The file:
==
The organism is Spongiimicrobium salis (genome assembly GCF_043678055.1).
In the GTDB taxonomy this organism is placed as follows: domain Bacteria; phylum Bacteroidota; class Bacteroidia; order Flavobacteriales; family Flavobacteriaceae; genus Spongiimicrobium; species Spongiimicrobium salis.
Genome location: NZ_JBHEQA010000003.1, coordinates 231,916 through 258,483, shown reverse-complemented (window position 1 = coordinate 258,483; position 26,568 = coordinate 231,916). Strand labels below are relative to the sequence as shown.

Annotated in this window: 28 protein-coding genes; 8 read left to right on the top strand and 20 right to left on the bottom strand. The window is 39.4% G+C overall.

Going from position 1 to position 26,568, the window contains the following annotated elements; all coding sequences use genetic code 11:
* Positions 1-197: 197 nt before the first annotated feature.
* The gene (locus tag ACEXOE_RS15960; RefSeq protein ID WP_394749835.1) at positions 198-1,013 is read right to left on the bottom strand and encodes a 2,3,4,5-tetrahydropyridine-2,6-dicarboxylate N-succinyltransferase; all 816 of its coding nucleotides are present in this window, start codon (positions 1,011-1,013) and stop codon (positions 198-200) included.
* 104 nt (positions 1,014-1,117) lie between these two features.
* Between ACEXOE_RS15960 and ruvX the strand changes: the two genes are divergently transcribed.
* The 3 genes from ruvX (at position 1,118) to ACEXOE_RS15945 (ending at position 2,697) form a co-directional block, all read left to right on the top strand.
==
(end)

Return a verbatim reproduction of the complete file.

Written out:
The organism is Spongiimicrobium salis (genome assembly GCF_043678055.1).
In the GTDB taxonomy this organism is placed as follows: domain Bacteria; phylum Bacteroidota; class Bacteroidia; order Flavobacteriales; family Flavobacteriaceae; genus Spongiimicrobium; species Spongiimicrobium salis.
Genome location: NZ_JBHEQA010000003.1, coordinates 231,916 through 258,483, shown reverse-complemented (window position 1 = coordinate 258,483; position 26,568 = coordinate 231,916). Strand labels below are relative to the sequence as shown.

Annotated in this window: 28 protein-coding genes; 8 read left to right on the top strand and 20 right to left on the bottom strand. The window is 39.4% G+C overall.

Going from position 1 to position 26,568, the window contains the following annotated elements; all coding sequences use genetic code 11:
* Positions 1-197: 197 nt before the first annotated feature.
* The gene (locus tag ACEXOE_RS15960; RefSeq protein ID WP_394749835.1) at positions 198-1,013 is read right to left on the bottom strand and encodes a 2,3,4,5-tetrahydropyridine-2,6-dicarboxylate N-succinyltransferase; all 816 of its coding nucleotides are present in this window, start codon (positions 1,011-1,013) and stop codon (positions 198-200) included.
* 104 nt (positions 1,014-1,117) lie between these two features.
* Between ACEXOE_RS15960 and ruvX the strand changes: the two genes are divergently transcribed.
* The 3 genes from ruvX (at position 1,118) to ACEXOE_RS15945 (ending at position 2,697) form a co-directional block, all read left to right on the top strand.